Illustration by Hannah Robinson
Following the death of Iranian general Qasem Soleimani the world has, quite frankly, gone into a spin. Three days into the new year and Trump is tweeting cryptically, Iran’s Supreme Leader has vowed ‘severe revenge’ on those responsible, and there are so many media takes my head hurts.
So who was Soleimani, and why are we seeing such drastically polarised opinions online? Reports state that people in Iran, Iraq and Lebanon have taken to the streets today to celebrate this man’s death, yet others report Iranian protests and chants of “Death to America“, whilst CNN report that not only was Soleimani “loved” in Iran, but that we must also remember the key role he played in the downfall of ISIS. So what is the truth?
In situations like this, there is no simple truth; there are facts, there are personal responses, there are state-sanctioned responses, and there are discrepancies in reporting. Trump ordered the strike in retaliation – as threatened in his tweets earlier in the week – to an attack on the US embassy in Baghdad by a Shia militia directly answering to the Iranian regime. An eye for an eye.
Though the strike was presidentially approved, Congress were not given 48 hours notice, as per The War Powers Resolution, nor were they given the opportunity to give their necessary consent to this action. His strike does not appear to have been thought through whatsoever, and his Twitter response post-strike has been, quite frankly, childish. However, this potentially unlawful strike has the power to be the best thing Trump has ever done, or could possibly do, for Iranian people.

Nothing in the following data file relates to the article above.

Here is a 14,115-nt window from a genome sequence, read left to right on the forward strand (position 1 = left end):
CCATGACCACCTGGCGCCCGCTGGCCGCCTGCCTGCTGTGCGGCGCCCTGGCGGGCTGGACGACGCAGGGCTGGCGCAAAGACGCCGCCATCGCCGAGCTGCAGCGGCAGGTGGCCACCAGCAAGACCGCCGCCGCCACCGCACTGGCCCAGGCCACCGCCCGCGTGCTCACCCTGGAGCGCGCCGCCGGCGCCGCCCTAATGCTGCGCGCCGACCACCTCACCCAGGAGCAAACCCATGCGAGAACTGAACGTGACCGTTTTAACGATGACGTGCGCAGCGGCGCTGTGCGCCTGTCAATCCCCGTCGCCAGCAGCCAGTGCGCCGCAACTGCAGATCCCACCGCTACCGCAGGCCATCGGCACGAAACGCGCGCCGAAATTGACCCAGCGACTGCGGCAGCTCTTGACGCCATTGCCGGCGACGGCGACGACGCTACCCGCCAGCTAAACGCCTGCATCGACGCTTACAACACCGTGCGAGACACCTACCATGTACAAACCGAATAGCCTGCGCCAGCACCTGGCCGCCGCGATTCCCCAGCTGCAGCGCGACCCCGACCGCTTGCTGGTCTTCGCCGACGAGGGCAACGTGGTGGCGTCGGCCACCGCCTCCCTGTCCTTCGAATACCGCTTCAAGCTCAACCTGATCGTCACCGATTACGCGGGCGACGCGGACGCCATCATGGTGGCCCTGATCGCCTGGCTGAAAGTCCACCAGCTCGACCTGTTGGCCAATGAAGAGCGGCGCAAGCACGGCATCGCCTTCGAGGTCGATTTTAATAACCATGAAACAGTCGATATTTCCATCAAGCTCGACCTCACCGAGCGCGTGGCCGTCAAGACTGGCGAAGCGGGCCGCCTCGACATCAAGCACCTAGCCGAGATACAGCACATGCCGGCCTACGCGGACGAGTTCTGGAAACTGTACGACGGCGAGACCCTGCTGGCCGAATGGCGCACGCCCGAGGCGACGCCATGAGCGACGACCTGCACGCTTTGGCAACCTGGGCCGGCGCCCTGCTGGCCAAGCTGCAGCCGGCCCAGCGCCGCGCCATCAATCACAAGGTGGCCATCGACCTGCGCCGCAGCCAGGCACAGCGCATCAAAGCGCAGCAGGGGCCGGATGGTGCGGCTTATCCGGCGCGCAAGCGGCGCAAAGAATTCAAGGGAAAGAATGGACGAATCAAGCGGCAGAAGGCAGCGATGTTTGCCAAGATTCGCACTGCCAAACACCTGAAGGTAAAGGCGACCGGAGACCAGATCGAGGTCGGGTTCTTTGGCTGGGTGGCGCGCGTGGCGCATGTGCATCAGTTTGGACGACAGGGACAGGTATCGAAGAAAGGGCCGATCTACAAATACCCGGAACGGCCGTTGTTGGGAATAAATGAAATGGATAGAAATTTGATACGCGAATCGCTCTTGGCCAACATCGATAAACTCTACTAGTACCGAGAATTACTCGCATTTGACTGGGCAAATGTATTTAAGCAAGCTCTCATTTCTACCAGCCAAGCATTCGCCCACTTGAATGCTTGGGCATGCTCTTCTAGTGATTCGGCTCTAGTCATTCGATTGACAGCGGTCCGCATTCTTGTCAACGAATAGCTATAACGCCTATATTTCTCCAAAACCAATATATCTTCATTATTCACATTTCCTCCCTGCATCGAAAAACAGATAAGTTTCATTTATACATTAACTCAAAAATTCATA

A government with morality police who frequently harm and detain people (particularly women) for journalism, dancing, going to football games, removing their hijabs, is not a government who want the best for its people. Soleimani was instrumental in the oppression of the Iranian people, via the Iranian regime, as well as Syrians, Iraqis, and the people of Lebanon, through his control of various Iranian-backed organisations, such as Hezbollah. Just a few weeks ago, Iran’s regime opened fire on protestors, blocked their internet access, and killed innocents.
This man’s death could well result in the liberation of the Iranian people from this condemning regime, but it could so easily work to cause these innocents further harm and suffering. Western heroising of a man who directly contributed to the extreme suffering of thousands of people in the Middle East, suggesting they widely loved and respected him, that he was an invaluable anti-ISIS hero, does nothing but belittle the cause these people are trying to defend. Donald Trump is not a good man, I do not agree with the way he has gone about this, but Soleimani’s death could undeniably be positively revolutionary.
So what next? It is not time to get up in arms about this purely because it has been done by Trump, but it is also not the time to deny that what he has done is a crime, and puts so many Middle-Eastern lives in danger, as well as American lives. We must listen to Iranian people, we must hear them and help them, because this is their moment to grab onto change, to topple the regime, and to be freely who they are.